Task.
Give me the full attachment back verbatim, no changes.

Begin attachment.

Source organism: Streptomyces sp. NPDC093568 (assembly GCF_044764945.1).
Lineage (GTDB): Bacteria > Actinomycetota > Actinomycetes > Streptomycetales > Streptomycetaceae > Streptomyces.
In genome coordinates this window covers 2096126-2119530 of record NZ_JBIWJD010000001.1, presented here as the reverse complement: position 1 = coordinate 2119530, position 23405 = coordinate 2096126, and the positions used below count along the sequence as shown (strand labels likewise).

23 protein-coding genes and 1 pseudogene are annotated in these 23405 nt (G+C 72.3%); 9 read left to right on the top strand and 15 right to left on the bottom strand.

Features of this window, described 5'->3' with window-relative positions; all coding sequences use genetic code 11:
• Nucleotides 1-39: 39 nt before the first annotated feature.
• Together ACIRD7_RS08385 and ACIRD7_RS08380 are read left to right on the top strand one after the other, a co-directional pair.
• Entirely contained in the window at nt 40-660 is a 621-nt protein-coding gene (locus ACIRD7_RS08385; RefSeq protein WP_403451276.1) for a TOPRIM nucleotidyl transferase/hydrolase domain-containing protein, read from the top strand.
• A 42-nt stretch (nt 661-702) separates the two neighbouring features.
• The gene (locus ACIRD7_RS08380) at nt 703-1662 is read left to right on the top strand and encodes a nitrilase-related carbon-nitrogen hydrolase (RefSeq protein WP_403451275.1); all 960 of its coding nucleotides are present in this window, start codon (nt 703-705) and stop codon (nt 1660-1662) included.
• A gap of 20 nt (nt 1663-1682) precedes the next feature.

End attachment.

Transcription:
Source organism: Streptomyces sp. NPDC093568 (assembly GCF_044764945.1).
Lineage (GTDB): Bacteria > Actinomycetota > Actinomycetes > Streptomycetales > Streptomycetaceae > Streptomyces.
In genome coordinates this window covers 2096126-2119530 of record NZ_JBIWJD010000001.1, presented here as the reverse complement: position 1 = coordinate 2119530, position 23405 = coordinate 2096126, and the positions used below count along the sequence as shown (strand labels likewise).

23 protein-coding genes and 1 pseudogene are annotated in these 23405 nt (G+C 72.3%); 9 read left to right on the top strand and 15 right to left on the bottom strand.

Features of this window, described 5'->3' with window-relative positions; all coding sequences use genetic code 11:
• Nucleotides 1-39: 39 nt before the first annotated feature.
• Together ACIRD7_RS08385 and ACIRD7_RS08380 are read left to right on the top strand one after the other, a co-directional pair.
• Entirely contained in the window at nt 40-660 is a 621-nt protein-coding gene (locus ACIRD7_RS08385; RefSeq protein WP_403451276.1) for a TOPRIM nucleotidyl transferase/hydrolase domain-containing protein, read from the top strand.
• A 42-nt stretch (nt 661-702) separates the two neighbouring features.
• The gene (locus ACIRD7_RS08380) at nt 703-1662 is read left to right on the top strand and encodes a nitrilase-related carbon-nitrogen hydrolase (RefSeq protein WP_403451275.1); all 960 of its coding nucleotides are present in this window, start codon (nt 703-705) and stop codon (nt 1660-1662) included.
• A gap of 20 nt (nt 1663-1682) precedes the next feature.